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By Tim Scannell
The early morning darkness is still wrapped around San Francisco Bay as a large truck approaches a security checkpoint
at the Port of Oakland, Calif., one of the busiest container ports in the United States.
the dim light, and from a distance, it is difficult to see the truck's markings
or its license plate. The truck shows no signs of stopping as it lines up with
the gate and prepares to enter the approximately 300-acre transportation
facility, which is a part of the larger marine terminal and sprawling 19-mile Port of Oakland complex that stretches across
the eastern shore of the bay.
personnel watch the truck as it emerges from the nighttime shadows and takes on
a more distinct form in the unforgiving glare of high-intensity lamps. It
continues through the gate without stopping, as the driver makes his way toward
the Oakland International Container Terminal (OICT) and seaport area.
year or so ago, this action could have triggered all sorts of security alarms
and forced guards to take measures to stop the truck and the driver--especially
as ports worldwide take a more cautious look at container trucks and their
cargo and try to keep pace with an increasing flow of shipping traffic. In this
case, however, the truck was identified and tracked long before it entered the
terminal area, thanks to an active radio frequency ID (RFID) transmitter
installed in the truck and a real-time locating system (RTLS) infrastructure in
place at the Port
of Oakland that is tied
into a cross-referencing transportation database.
"we had no idea what trucks were in the port and whether or not they even
belonged there," says Mike O'Brien, a 25-year Coast Guard veteran and commander
who was hired in January 2006 as the Port
of Oakland's chief
security officer. With more than 80 percent of the sea and air transportation
going through these westbound ports, and thousands of short- and long-haul
trucks entering each day, this security expert described early port activities
as a "wide open Wild West."
wanted a system that would register truckers and tell us who was in the port at
any given time," adds O'Brien. The goal was to "set up a system with better
land-side awareness, especially from a security standpoint."
a Top Concern
is one of the top reasons why most companies adopt RFID tracking systems,
according to ABI Research. A recent survey of more than 175 organizations
worldwide reveals that RFID solutions are rapidly moving beyond traditional
supply chain applications--where the technology got its first real and public
boost through adoption by mega-companies such as Wal-Mart--into others such as
asset management, security access control and other closed-loop environments.
"The business case and value proposition for RFID is being realized across many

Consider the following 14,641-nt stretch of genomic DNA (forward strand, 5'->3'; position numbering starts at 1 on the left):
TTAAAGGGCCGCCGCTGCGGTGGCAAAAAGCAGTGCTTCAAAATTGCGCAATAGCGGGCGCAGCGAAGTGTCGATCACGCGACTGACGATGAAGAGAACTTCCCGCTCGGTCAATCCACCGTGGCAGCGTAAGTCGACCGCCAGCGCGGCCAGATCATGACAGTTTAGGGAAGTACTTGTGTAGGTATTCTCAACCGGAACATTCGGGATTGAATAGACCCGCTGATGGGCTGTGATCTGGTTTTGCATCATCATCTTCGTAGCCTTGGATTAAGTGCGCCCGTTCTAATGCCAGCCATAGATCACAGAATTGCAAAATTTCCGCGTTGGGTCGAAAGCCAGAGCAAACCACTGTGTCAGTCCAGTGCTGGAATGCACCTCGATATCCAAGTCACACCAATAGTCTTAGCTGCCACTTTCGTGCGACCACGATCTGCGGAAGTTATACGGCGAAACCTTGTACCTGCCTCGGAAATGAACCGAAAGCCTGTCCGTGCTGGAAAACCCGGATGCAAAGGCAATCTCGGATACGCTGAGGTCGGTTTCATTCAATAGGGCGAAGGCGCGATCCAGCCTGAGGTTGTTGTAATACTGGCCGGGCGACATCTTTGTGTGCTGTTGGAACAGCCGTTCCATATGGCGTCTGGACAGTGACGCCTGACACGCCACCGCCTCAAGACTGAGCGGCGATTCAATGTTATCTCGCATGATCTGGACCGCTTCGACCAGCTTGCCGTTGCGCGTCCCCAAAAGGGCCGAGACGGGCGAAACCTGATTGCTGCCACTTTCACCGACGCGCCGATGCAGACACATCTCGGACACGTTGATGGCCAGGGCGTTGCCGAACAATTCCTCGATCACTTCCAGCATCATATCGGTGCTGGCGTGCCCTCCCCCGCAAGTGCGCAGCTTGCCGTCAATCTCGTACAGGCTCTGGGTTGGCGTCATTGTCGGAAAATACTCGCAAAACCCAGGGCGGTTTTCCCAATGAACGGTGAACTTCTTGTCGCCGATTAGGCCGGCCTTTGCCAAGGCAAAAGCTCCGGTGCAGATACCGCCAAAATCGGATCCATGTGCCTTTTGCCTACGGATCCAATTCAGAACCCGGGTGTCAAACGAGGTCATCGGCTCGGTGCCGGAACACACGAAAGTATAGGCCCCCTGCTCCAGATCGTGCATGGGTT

types of organizations," notes Michael Laird, director of ABI Research.
of the security applications are being driven by the U.S. Department of
Defense, the Department of Homeland Security (DHS) and government mandates that
focus specifically on transportation and tracking issues.
asset management and control capabilities of both active and passive RFID are
also churning new business opportunities for makers of RFID middleware, as they
develop RFID-aware applications that increase the efficiency of current asset
tracking and inventory management software, says market research firm Frost
& Sullivan. The return on investment (ROI) benefits of RFID are more easily
measured when the technology is applied to existing closed-loop information
systems, says the research in a June 2007 report.
Clara-based WhereNet, a pioneer in RFID technology and wireless tracking
solutions, developed the RFID Truck Tracking and Identification system in use
at the Port of Oakland. The system is presently in use
at only one of eight terminal areas, although roughly 1,700 WhereNet
transmitters have been installed in about 50 to 60 percent of the short-haul,
or drayage, trucks that routinely enter and leave the facility. The goal is to
eventually have up to 95 percent of all trucks equipped with the active tags,
according to John Rosen, director of the company's marine division.
security guard can only do so good a job checking a driver's license and noting
the faces coming in and out of a facility," Rosen points out.
security was, of course, one of the primary reasons why the Port of Oakland
decided on active RFID as a solution--especially since the bulk of funding for
the system was provided by a DHS grant. But the system's ability to tap into
sources such as eModal's Port System and Trucker Check database software, and
eventually the Port of Oakland's own information resources, has also positioned
it as a capable logistics tool in managing the business aspects of this busy
example, the system can not only be used to identify a truck and driver within